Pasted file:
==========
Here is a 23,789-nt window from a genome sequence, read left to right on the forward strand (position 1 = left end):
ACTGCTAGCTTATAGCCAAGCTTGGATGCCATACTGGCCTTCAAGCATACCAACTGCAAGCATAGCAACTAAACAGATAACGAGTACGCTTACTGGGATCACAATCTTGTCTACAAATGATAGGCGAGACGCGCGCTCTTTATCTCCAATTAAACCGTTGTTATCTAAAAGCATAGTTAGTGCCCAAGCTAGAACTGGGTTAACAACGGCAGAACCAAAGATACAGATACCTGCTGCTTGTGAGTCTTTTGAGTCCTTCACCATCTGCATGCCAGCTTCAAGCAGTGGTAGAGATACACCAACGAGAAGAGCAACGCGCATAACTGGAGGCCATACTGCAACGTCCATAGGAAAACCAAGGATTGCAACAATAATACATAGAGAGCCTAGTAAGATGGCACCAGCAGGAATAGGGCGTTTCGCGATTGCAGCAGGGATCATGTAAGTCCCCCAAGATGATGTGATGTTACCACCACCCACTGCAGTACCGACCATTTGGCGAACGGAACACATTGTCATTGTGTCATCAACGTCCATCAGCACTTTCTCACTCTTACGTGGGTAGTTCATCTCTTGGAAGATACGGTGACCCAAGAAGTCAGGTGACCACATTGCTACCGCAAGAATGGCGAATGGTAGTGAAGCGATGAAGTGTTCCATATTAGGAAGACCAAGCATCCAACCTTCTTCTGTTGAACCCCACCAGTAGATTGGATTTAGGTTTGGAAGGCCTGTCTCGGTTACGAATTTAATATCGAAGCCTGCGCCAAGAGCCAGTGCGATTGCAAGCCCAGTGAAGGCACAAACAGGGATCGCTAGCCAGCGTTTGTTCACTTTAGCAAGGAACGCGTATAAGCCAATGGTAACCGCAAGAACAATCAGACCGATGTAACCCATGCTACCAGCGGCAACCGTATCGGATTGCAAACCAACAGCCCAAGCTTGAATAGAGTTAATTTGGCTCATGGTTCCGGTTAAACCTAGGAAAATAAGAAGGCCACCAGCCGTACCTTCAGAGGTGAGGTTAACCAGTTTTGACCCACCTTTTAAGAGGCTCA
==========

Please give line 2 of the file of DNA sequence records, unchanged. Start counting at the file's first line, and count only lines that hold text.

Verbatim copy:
ACTGCTAGCTTATAGCCAAGCTTGGATGCCATACTGGCCTTCAAGCATACCAACTGCAAGCATAGCAACTAAACAGATAACGAGTACGCTTACTGGGATCACAATCTTGTCTACAAATGATAGGCGAGACGCGCGCTCTTTATCTCCAATTAAACCGTTGTTATCTAAAAGCATAGTTAGTGCCCAAGCTAGAACTGGGTTAACAACGGCAGAACCAAAGATACAGATACCTGCTGCTTGTGAGTCTTTTGAGTCCTTCACCATCTGCATGCCAGCTTCAAGCAGTGGTAGAGATACACCAACGAGAAGAGCAACGCGCATAACTGGAGGCCATACTGCAACGTCCATAGGAAAACCAAGGATTGCAACAATAATACATAGAGAGCCTAGTAAGATGGCACCAGCAGGAATAGGGCGTTTCGCGATTGCAGCAGGGATCATGTAAGTCCCCCAAGATGATGTGATGTTACCACCACCCACTGCAGTACCGACCATTTGGCGAACGGAACACATTGTCATTGTGTCATCAACGTCCATCAGCACTTTCTCACTCTTACGTGGGTAGTTCATCTCTTGGAAGATACGGTGACCCAAGAAGTCAGGTGACCACATTGCTACCGCAAGAATGGCGAATGGTAGTGAAGCGATGAAGTGTTCCATATTAGGAAGACCAAGCATCCAACCTTCTTCTGTTGAACCCCACCAGTAGATTGGATTTAGGTTTGGAAGGCCTGTCTCGGTTACGAATTTAATATCGAAGCCTGCGCCAAGAGCCAGTGCGATTGCAAGCCCAGTGAAGGCACAAACAGGGATCGCTAGCCAGCGTTTGTTCACTTTAGCAAGGAACGCGTATAAGCCAATGGTAACCGCAAGAACAATCAGACCGATGTAACCCATGCTACCAGCGGCAACCGTATCGGATTGCAAACCAACAGCCCAAGCTTGAATAGAGTTAATTTGGCTCATGGTTCCGGTTAAACCTAGGAAAATAAGAAGGCCACCAGCCGTACCTTCAGAGGTGAGGTTAACCAGTTTTGACCCACCTTTTAAGAGGCTCA